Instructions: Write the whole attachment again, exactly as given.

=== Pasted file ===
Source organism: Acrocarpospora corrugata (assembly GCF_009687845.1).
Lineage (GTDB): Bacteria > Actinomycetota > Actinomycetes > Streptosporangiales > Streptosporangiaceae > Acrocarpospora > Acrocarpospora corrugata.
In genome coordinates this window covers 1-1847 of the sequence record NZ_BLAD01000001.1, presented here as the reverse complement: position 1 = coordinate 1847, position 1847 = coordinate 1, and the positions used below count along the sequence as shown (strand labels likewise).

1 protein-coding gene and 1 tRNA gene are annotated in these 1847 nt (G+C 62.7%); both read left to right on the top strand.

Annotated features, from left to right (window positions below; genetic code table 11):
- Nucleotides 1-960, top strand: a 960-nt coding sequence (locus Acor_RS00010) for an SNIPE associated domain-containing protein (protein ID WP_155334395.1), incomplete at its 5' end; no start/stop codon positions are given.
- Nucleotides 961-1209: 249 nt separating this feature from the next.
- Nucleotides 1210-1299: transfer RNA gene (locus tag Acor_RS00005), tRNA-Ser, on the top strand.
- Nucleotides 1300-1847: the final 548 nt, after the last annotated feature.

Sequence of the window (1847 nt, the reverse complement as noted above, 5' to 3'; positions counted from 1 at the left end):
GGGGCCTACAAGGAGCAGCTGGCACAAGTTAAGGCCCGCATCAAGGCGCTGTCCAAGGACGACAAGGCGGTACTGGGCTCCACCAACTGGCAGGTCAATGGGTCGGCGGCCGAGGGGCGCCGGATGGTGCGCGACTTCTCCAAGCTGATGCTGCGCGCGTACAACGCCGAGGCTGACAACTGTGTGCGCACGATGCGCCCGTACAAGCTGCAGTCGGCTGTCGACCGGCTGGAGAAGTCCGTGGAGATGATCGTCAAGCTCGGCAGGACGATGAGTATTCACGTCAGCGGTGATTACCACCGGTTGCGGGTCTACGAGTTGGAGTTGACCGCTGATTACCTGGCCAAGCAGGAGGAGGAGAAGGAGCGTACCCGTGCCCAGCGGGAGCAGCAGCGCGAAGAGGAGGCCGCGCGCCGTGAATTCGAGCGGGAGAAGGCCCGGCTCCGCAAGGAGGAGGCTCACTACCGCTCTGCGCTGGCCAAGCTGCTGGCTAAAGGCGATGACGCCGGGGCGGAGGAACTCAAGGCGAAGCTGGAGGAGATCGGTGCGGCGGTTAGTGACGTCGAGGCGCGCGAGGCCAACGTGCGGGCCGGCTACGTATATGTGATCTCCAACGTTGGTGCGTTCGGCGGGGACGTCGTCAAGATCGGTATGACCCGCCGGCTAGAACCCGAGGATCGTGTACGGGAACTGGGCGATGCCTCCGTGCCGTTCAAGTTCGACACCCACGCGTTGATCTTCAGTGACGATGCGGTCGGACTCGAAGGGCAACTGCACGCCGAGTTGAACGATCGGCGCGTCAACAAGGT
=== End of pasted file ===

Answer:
Source organism: Acrocarpospora corrugata (assembly GCF_009687845.1).
Lineage (GTDB): Bacteria > Actinomycetota > Actinomycetes > Streptosporangiales > Streptosporangiaceae > Acrocarpospora > Acrocarpospora corrugata.
In genome coordinates this window covers 1-1847 of the sequence record NZ_BLAD01000001.1, presented here as the reverse complement: position 1 = coordinate 1847, position 1847 = coordinate 1, and the positions used below count along the sequence as shown (strand labels likewise).

1 protein-coding gene and 1 tRNA gene are annotated in these 1847 nt (G+C 62.7%); both read left to right on the top strand.

Annotated features, from left to right (window positions below; genetic code table 11):
- Nucleotides 1-960, top strand: a 960-nt coding sequence (locus Acor_RS00010) for an SNIPE associated domain-containing protein (protein ID WP_155334395.1), incomplete at its 5' end; no start/stop codon positions are given.
- Nucleotides 961-1209: 249 nt separating this feature from the next.
- Nucleotides 1210-1299: transfer RNA gene (locus tag Acor_RS00005), tRNA-Ser, on the top strand.
- Nucleotides 1300-1847: the final 548 nt, after the last annotated feature.

Sequence of the window (1847 nt, the reverse complement as noted above, 5' to 3'; positions counted from 1 at the left end):
GGGGCCTACAAGGAGCAGCTGGCACAAGTTAAGGCCCGCATCAAGGCGCTGTCCAAGGACGACAAGGCGGTACTGGGCTCCACCAACTGGCAGGTCAATGGGTCGGCGGCCGAGGGGCGCCGGATGGTGCGCGACTTCTCCAAGCTGATGCTGCGCGCGTACAACGCCGAGGCTGACAACTGTGTGCGCACGATGCGCCCGTACAAGCTGCAGTCGGCTGTCGACCGGCTGGAGAAGTCCGTGGAGATGATCGTCAAGCTCGGCAGGACGATGAGTATTCACGTCAGCGGTGATTACCACCGGTTGCGGGTCTACGAGTTGGAGTTGACCGCTGATTACCTGGCCAAGCAGGAGGAGGAGAAGGAGCGTACCCGTGCCCAGCGGGAGCAGCAGCGCGAAGAGGAGGCCGCGCGCCGTGAATTCGAGCGGGAGAAGGCCCGGCTCCGCAAGGAGGAGGCTCACTACCGCTCTGCGCTGGCCAAGCTGCTGGCTAAAGGCGATGACGCCGGGGCGGAGGAACTCAAGGCGAAGCTGGAGGAGATCGGTGCGGCGGTTAGTGACGTCGAGGCGCGCGAGGCCAACGTGCGGGCCGGCTACGTATATGTGATCTCCAACGTTGGTGCGTTCGGCGGGGACGTCGTCAAGATCGGTATGACCCGCCGGCTAGAACCCGAGGATCGTGTACGGGAACTGGGCGATGCCTCCGTGCCGTTCAAGTTCGACACCCACGCGTTGATCTTCAGTGACGATGCGGTCGGACTCGAAGGGCAACTGCACGCCGAGTTGAACGATCGGCGCGTCAACAAGGT